The story of Quoddy is intertwined with the history of handsewn shoemaking in Maine. It started with the native people fashioning moccasins from deer, elk, and moose hides. The two-needle sewing technique they developed was adopted by those that came later when the shoemaking craft was industrialized along the banks of the Androscoggin River in the twin cities of Auburn-Lewiston in the late 19th century.
Jack and Anne Spiegel originally started the company in Maine in 1947. Their unique footwear was all made with moccasin construction to be flexible, durable, and repairable. At one point, Quoddy had a fleet of stores, many along the well-traveled Route 1 where summer visitors stocked up on other home-grown Maine brands like Hathaway, GH Bass, and LL Bean.
Fast forward to 1997, when Kevin and Kirsten Shorey revived the then-dormant Quoddy brand to provide Maine-made footwear for their Route 1 store in Perry, which they purchased from Kevin’s grandfather Colin Morrison (who had been selling Quoddy moccasins since the 1950s). The goal was then, and still is today, to revive the hand-sewn shoemaking tradition of Maine for a new generation that would appreciate the heritage, quality, and versatility of this footwear.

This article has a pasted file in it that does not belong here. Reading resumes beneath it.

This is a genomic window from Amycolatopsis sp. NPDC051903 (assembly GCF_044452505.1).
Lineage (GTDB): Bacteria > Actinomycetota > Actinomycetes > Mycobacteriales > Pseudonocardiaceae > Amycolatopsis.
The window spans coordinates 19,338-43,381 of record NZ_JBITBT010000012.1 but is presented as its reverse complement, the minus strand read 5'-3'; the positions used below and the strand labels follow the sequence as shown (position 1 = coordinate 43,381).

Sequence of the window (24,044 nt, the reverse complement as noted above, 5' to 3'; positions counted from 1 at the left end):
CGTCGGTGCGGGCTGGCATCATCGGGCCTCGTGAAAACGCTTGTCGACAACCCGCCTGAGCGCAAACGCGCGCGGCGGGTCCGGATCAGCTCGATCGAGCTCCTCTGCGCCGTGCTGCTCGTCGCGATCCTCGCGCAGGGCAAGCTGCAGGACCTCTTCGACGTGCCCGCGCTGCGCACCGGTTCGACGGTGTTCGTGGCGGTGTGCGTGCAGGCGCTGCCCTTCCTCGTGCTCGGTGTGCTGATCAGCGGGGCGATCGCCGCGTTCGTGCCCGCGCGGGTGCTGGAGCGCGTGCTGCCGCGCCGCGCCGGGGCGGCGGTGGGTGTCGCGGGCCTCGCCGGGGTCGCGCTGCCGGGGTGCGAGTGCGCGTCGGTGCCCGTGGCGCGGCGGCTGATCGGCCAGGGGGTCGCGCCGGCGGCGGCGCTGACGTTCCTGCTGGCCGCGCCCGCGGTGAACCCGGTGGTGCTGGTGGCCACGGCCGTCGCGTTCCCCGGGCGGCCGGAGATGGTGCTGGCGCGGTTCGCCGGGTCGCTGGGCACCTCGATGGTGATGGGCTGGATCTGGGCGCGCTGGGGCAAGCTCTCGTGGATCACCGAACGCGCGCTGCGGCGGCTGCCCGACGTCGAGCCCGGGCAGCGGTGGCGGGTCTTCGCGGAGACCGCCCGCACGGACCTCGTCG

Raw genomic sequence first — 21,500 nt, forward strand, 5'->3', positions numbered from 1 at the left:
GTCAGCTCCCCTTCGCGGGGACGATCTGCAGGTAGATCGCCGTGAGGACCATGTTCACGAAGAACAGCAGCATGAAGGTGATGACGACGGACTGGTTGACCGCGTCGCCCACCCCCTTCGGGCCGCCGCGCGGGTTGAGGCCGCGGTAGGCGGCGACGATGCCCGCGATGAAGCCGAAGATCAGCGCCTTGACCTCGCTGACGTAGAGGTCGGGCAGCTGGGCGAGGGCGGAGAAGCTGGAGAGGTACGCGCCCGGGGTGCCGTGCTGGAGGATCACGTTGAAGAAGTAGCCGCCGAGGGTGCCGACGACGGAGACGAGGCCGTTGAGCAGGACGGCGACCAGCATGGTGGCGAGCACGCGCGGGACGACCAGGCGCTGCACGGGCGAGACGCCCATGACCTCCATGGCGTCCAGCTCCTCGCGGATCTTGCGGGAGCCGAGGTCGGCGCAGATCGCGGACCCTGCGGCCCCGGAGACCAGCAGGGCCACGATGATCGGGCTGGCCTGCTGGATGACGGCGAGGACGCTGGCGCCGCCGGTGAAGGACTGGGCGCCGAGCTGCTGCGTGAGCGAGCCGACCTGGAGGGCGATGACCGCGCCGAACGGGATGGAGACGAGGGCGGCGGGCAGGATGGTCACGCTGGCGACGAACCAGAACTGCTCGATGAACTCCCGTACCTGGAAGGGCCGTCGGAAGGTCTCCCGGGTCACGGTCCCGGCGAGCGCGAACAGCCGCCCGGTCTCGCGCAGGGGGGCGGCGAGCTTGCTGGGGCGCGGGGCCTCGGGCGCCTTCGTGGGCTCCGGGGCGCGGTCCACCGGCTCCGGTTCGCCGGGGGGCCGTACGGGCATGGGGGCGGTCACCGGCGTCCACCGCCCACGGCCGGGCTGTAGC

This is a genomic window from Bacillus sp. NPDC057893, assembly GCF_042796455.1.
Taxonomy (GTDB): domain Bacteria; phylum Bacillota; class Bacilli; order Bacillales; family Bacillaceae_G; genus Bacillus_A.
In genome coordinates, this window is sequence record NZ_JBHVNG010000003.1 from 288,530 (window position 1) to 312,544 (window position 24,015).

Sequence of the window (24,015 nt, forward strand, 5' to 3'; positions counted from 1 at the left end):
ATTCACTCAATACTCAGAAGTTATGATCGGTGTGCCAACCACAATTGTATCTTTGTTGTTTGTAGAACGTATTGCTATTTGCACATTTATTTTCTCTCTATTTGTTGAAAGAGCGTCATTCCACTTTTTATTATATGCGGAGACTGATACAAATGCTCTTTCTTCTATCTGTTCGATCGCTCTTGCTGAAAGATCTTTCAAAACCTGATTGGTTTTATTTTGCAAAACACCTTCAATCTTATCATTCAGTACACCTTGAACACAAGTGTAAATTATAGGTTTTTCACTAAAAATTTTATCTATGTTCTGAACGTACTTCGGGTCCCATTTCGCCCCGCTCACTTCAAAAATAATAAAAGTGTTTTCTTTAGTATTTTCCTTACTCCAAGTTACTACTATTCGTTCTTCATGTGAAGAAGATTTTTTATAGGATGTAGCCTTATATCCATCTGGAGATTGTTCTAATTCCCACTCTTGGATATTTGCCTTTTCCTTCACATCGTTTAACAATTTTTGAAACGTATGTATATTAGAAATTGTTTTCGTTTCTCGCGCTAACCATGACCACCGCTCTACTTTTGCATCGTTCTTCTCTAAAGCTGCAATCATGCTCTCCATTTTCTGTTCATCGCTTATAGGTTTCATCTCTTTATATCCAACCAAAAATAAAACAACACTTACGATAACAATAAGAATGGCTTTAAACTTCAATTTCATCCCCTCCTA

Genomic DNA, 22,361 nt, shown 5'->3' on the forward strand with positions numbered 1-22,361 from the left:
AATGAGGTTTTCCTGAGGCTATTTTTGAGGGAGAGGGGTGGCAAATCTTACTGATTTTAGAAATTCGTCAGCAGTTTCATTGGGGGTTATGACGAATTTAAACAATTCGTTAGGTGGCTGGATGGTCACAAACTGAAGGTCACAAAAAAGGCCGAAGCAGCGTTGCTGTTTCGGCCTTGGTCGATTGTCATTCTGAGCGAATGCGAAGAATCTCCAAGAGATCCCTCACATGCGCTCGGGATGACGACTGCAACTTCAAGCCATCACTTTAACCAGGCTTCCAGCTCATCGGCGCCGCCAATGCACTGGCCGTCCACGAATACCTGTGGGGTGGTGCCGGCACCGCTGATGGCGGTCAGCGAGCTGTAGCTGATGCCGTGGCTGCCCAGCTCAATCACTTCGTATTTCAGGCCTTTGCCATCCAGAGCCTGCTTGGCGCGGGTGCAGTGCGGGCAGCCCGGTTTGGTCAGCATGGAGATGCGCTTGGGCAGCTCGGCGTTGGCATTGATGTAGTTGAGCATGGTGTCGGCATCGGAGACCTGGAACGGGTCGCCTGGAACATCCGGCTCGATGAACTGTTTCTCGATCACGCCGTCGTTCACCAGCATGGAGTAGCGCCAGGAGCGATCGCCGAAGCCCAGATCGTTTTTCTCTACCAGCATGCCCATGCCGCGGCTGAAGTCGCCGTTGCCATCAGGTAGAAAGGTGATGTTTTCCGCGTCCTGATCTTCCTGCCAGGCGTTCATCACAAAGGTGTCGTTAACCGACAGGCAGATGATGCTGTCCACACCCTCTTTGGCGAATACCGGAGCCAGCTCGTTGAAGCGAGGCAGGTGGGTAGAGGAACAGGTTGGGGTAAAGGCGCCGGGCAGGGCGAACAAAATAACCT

“Moccasin construction is unique in that it’s slow and expensive,” Andreliunas told Stitchtown. “We often say the training for hand sewing has a similar scrub rate to Top Gun school. Not many people survive the program because you have to have a combination of manual skill, artistic skill, hand strength, and patience.”
“We often say the training for hand sewing has a similar scrub rate to Top Gun school. Not many people survive the program because you have to have a combination of manual skill, artistic skill, hand strength, and patience.”
The process is precise, made with passion, and requires a personal connection to the vocation because the only way to increase production is to increase the number of hand sewers. It starts with a few pieces of leather that are cut with steel dies into a pattern, before small steel tacks secure it onto a last. The hand sewer uses two needles to sew the designated pattern together. Andreliunas describes it like a glove for your foot with a flexibility that doesn’t rely on glue adhesives, but leather and stitching. “And then we stitch the sole on with more thread, so again it allows increased flexibility and also allows you to resole it,” he said. “Our ability to resole our shoes is a revelation to most people. I tell them, “You don’t trade in your car when the tires wear down, why throw away a perfectly broken-in pair of shoes?”
Quoddy consumers, much like Filson’s, are more invested in their products because Quoddy guarantees each pair is met with a sense of interpersonal connection and quality. And both brands have made the commitment to repair their products for more years of service, adding to their long-term value.